Some of the most wonderful quotes in the book are from white people. A white cab driver in Montgomery said: "That young colored preacher has got more brains in his little finger than the City Commissioners and all the politicians in this town put together." And, on a night when King's home had been bombed and King had soothed an angry crowd of Montgomery blacks who had gone there, a white policeman said to a reporter: "I'll be honest with you. I was terrified. I owe my life to that nigger preacher, and so do all the other white people who were there." And, finally, there is Bull Connor hollering: "Long as I'm po-leece commissioner in Birmingham, the niggers and white folks ain't gon' segregate together in this man's town."

But it was left for a black janitor in Montgomery to say exactly what King's nonviolent crusades did for blacks all over the country. "We got our heads up now," the man said, ''and we won't ever bow down again--no, sir--except before God!"

From Selma on, Oates' narrative picks up drive and the story is not only full of drama, but reeks of the real King, his bravery, his triumph, his pain and his doubts. The description of his decision to oppose the Vietnam war and the anguish that the criticism of that position caused him are particularly riveting.

But ultimately,,the book is unsatisfying. There are some mystifying errors. For example, the 1966 White House Conference on Civil Rights is placed in New York rather than in Washington, where it occurred, and Clarence Mitchell, the long-time bulwark of the NAACP in Washington is described as an employe of the Leadership Conference on Civil Rights. Some things are insufficiently explained, such as the break between King and Ella Baker, one of the saints of the movement, and the reasons why some of King's advisers were "appalled" when he designated Ralph Abernathy as his successor as president of the Southern Christian Leadership Conference. Coretta Scott King and most of King's associates in the SCLC emerge in this book as one-dimensional figures.

Worse, and particularly difficult for this writer to deal with in a review and not be misunderstood, is the treatment of other major figures in the movement. They are all shadows in King's play. Bob Moses, the hero of the Student Nonviolent Coordinating Committee, is not even mentioned. Stokely Carmichael is presented as a wild man, not as the often-thoughtful and brilliant, but sometimes erratic, man I knew. The Student Nonviolent Coordinating Committee itself is presented as a bunch of brave but ungrateful kids rather than as a group that did much to stir the conscience of a nation and to enrich black thought. Whitney Young of the National Urban League is a conservative figure lurking in the background, with his accomplishments in mobilizing the white business community for civil rights completely ignored.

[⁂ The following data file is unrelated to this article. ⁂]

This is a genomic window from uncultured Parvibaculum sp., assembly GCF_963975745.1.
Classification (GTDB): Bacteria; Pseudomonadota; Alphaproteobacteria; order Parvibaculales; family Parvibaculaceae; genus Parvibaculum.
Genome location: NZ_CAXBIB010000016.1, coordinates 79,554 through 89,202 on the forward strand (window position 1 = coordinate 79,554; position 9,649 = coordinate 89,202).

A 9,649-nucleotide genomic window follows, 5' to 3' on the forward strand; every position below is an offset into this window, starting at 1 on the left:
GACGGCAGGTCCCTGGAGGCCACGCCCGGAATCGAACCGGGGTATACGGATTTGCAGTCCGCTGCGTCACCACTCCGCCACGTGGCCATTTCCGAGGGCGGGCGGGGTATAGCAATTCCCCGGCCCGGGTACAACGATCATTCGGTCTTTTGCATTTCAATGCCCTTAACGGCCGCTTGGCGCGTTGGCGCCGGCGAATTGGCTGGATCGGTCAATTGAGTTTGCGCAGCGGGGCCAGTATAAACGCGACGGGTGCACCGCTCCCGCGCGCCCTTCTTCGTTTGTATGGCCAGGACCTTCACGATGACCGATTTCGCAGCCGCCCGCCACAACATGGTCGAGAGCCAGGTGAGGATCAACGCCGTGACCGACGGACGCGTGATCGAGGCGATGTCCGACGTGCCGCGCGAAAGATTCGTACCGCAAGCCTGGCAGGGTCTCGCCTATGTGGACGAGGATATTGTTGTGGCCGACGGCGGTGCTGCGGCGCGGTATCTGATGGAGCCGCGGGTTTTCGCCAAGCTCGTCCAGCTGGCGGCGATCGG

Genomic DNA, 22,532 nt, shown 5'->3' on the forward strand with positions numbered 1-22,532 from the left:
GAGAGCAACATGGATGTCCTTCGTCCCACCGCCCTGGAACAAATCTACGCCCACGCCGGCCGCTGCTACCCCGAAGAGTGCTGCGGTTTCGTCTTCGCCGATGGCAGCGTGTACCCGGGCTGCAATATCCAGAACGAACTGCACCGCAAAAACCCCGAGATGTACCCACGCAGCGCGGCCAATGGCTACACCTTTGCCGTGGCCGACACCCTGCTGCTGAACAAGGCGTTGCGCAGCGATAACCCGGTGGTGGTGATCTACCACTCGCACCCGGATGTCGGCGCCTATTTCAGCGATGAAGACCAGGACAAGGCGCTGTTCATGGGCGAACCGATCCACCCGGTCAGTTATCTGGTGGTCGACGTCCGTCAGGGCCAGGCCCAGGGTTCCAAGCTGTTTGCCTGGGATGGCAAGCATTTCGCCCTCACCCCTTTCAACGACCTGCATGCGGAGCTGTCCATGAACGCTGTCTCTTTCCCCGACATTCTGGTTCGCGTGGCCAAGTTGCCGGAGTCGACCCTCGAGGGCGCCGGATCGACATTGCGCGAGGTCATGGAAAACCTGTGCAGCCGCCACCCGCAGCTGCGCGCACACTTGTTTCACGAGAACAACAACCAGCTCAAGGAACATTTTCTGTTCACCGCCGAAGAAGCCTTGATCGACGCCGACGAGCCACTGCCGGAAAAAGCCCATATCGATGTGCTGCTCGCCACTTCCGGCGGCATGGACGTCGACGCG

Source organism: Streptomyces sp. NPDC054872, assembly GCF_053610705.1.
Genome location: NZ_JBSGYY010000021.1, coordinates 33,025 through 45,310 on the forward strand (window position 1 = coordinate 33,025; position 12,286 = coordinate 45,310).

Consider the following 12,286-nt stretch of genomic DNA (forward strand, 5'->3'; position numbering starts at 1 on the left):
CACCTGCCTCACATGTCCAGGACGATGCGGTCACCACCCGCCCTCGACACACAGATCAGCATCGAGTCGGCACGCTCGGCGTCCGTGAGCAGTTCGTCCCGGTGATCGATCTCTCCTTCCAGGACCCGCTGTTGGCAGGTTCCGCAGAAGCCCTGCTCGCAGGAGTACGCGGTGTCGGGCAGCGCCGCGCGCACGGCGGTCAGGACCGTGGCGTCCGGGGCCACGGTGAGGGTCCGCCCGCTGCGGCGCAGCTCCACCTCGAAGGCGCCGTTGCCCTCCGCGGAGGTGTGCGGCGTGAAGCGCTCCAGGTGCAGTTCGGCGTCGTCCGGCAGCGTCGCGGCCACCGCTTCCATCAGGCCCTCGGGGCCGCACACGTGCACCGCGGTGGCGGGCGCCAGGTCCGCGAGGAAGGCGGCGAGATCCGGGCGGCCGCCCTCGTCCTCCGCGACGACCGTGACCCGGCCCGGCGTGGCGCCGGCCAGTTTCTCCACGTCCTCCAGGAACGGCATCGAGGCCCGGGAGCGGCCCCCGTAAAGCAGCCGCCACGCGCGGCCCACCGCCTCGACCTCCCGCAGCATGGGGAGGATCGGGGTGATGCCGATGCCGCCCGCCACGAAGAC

But the hardest lumps of all are reserved for my late uncle, Roy Wilkins, then the executive director of the NAACP. In this account, he is a stuffy, conservative figure who spent the entire period of King's prominence being jealous of the younger man. King and Wilkins did not love each other, there is no question about that. But Wilkins' political skills and his close relationships with the Kennedy and Johnson administrations were essential to the task of turning the heat of civil rights demonstrations into the greatest legislative victories blacks have ever achieved.

It does not diminish King's greatness to acknowledge the enormous contributions others were making, which served as the context for his own massive achievements. Rather, it diminishes him and his story to belittle the others and to shrink the rich and productive interplay among all of them. And the serious distortion of the context of King's life is a grave disservice to those who did not live in his times and had no opportunity to know the man.

Despite this major flaw, Oates' book is a good place to begin for the facts of King's own life. The author chose wisely to let King speak for himself as much as possible. One of the most moving parts of the book is King's eulogy to himself, preached when he was despairing, just two months before he was murdered:

"I want you to say that I tried to love and serve humanity. Yes, if you want to say that I was a drum major, say that I was a drum major for justice. Say that I was a drum major for peace. That I was a drum major for righteousness. And all of the other shallow things will not matter. I won't have any money to leave behind. I won't have the fine and luxurious things of life to leave behind. But I just want to leave a committed life behind. And that's all I want to say. . . ."

Well, Doctor, you certainly did that. Yes, you did.